• Catechism of the orchestration (Leipzig, 1902), from the 3rd edition 1919, Handbook of orchestration
  • System of musical rhythm and meter (Leipzig, 1903)
  • Handbook of the History of Music, 2 vols in 5 parts, part 1.1: The music of classical antiquity (Leipzig, 1904), Part 1.2: The music of the Middle Ages (Leipzig, 1905), Part 2.1: The Age of the Renaissance (Leipzig 1907), Part 2.2: the basso age (Leipzig, 1912), Part 2.3: the music of the 18th and 19th centuries (Leipzig, 1913)
  • Elementary textbook of harmony (Leipzig, 1906)
  • Normal piano school for beginners (Leipzig, 1906)
  • Lost self-evident in the music of the 15th - 16th Century ( Langensalza, 1907)
  • Outline of Musicology (Leipzig, 1908)
  • Little Handbook of Music History ( Leipzig, 1908)
  • Johannes Brahms and the theory of music (Munich, 1909)
  • Spontaneous activity of imagination and intellectual work in the tonkünstlerischen production (Leipzig, 1909)
  • Studies on Byzantine music, 2 parts, Part 1: The Byzantine notation in the 10th to 15th century ( Leipzig, 1909), Part 2: New contributions to solving the problems of Byzantine Music Notation ( Leipzig 1915)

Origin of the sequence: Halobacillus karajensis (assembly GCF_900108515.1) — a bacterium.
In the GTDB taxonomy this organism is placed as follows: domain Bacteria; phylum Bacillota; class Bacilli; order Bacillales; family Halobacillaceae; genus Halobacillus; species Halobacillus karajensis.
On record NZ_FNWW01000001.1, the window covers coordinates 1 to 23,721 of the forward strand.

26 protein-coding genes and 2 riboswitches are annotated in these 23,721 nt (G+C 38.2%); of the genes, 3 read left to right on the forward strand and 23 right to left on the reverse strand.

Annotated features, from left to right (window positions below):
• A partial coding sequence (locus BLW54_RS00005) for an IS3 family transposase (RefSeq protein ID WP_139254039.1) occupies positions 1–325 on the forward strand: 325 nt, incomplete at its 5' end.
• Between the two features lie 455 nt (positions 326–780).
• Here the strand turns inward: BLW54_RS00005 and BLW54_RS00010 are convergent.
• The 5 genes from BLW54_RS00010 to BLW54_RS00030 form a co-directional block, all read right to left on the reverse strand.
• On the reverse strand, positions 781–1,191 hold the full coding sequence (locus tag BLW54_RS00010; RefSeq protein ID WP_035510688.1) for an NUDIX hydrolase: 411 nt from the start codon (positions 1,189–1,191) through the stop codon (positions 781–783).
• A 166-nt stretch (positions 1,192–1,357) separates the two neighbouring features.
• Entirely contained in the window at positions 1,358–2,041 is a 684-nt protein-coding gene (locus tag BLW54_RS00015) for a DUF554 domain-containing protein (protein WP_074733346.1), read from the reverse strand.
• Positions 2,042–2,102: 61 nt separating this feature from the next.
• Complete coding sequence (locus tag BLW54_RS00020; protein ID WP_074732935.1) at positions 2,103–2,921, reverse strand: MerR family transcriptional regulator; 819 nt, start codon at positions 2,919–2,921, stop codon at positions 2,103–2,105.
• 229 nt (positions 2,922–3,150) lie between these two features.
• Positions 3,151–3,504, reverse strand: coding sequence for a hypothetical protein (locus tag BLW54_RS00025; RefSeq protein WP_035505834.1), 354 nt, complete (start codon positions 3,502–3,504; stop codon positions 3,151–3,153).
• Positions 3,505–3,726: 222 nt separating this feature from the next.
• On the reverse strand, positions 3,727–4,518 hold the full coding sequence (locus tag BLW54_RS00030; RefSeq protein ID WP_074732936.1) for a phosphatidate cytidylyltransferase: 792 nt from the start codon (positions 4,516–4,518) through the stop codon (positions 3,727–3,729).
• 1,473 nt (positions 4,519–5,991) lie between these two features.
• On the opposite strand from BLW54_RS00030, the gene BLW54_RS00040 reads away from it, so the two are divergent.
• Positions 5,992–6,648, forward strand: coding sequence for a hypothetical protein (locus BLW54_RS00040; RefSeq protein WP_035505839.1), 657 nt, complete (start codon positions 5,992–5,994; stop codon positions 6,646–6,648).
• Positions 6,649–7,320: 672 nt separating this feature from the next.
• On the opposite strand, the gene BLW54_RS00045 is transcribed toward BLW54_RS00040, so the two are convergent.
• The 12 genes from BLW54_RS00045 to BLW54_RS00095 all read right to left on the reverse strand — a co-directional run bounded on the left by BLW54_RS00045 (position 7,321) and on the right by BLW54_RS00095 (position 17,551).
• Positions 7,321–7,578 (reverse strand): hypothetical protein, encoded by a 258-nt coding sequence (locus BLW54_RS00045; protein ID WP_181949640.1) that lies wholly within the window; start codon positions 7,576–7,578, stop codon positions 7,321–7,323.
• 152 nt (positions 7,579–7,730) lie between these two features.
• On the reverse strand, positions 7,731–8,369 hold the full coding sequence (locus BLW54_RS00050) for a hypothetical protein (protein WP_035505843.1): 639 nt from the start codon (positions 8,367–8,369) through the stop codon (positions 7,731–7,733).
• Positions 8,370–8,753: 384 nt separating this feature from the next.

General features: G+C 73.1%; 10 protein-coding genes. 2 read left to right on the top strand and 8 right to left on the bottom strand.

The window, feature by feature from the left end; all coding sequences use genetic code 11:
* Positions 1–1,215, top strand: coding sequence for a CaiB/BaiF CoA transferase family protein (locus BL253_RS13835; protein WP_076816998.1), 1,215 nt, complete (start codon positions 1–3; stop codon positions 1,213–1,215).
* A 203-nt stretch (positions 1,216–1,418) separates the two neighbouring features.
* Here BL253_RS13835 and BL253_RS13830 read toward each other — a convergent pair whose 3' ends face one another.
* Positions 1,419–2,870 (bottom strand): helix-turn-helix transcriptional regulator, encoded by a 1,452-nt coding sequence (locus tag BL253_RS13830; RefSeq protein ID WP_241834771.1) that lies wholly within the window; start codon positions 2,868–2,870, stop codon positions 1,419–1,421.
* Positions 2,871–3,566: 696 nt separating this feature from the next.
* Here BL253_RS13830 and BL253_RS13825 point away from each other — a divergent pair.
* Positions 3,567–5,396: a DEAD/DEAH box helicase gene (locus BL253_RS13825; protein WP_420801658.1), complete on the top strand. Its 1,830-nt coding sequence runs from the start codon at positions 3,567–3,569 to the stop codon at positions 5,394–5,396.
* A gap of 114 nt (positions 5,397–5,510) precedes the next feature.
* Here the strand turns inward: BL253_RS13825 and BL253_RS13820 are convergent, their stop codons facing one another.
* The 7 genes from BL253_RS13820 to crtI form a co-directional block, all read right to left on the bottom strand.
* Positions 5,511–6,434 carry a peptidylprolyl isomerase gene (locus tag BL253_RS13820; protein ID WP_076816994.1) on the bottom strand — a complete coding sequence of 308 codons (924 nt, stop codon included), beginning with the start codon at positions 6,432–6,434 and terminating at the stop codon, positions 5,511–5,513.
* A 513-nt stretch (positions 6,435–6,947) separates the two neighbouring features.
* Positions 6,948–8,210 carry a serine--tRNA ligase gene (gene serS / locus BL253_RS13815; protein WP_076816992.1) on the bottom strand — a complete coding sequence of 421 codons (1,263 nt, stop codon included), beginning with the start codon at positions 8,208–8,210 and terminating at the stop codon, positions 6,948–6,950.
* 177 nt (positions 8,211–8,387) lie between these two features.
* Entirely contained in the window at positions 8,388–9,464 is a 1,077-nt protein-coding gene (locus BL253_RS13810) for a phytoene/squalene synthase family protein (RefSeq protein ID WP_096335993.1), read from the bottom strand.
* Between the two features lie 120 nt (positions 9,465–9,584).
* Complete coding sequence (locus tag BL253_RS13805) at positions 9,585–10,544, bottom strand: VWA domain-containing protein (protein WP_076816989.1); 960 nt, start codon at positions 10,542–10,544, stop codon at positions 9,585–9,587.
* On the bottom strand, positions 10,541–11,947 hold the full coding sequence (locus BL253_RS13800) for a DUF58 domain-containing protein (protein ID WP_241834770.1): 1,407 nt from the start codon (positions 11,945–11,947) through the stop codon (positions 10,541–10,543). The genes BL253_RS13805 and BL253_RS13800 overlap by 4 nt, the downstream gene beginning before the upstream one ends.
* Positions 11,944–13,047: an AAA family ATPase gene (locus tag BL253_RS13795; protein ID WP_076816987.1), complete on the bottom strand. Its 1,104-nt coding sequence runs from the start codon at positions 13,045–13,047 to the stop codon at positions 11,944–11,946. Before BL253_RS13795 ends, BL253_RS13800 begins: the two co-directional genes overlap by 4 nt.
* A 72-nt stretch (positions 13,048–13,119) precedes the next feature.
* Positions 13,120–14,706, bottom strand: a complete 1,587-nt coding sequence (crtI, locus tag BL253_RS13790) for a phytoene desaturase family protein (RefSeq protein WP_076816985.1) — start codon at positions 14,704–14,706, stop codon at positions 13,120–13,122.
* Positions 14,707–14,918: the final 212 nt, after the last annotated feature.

• The Beck- Aubry'sche " modal interpretation " of the Troubadourmelodien in SIMG 11, 1909/1910
  • Beethoven's Prometheus music. A set of variations, in: The Music 9, 1909/10
  • " Basso ostinato " and " Basso ostinato quasi ", in: Festschrift R. Liliencron, 1910
  • Beethoven String Quartets ( Berlin / Vienna, 1910)
  • Johann Stamitzs melody, in: New Musik-Zeitung 31, 1910
  • Compendium of musical notation customer ( Regensburg, 1910)
  • 6 String Quartets of Franz Xaver Richter, in: Sheets for home and church music 15, 1910/1911
  • John Playford 's Division Violin and Michel Farinelli 's Folies d' Espagne, in: The Music 10 1910/1911
  • When Handel made ​​the acquaintance of Steffani, in: flags 2, 1910/1911
  • Is there a double harmonies, in: Festschrift F. Pedrellian Tortosa, 1911
  • Stumpf 's " Concordance and Dikordanz ," in zimg 13, 1911/1912
  • Awareness and pitch interval judgment, in: zimg 13, 1911/1912
  • Music history in examples ( Leipzig, 1912)
  • The rhythmic structure of the bass dances of the manuscript 9085 of the Brussels Royal. Library, in: SIMG 14, 1912/1913
  • A siebensätzige dance suite from Monteverdi from J.1607, in: SIMG 14, 1912/1913
  • The clock Freedoms in Brahms's songs, in: The Music 12 1912/1913
  • Γιγνόμενον and Γεγονός when listening to music. A aristoxenischer contribution to modern aesthetics of music (Berlin, 1913)
  • The accompanied art song in the 14th century, 1914/1915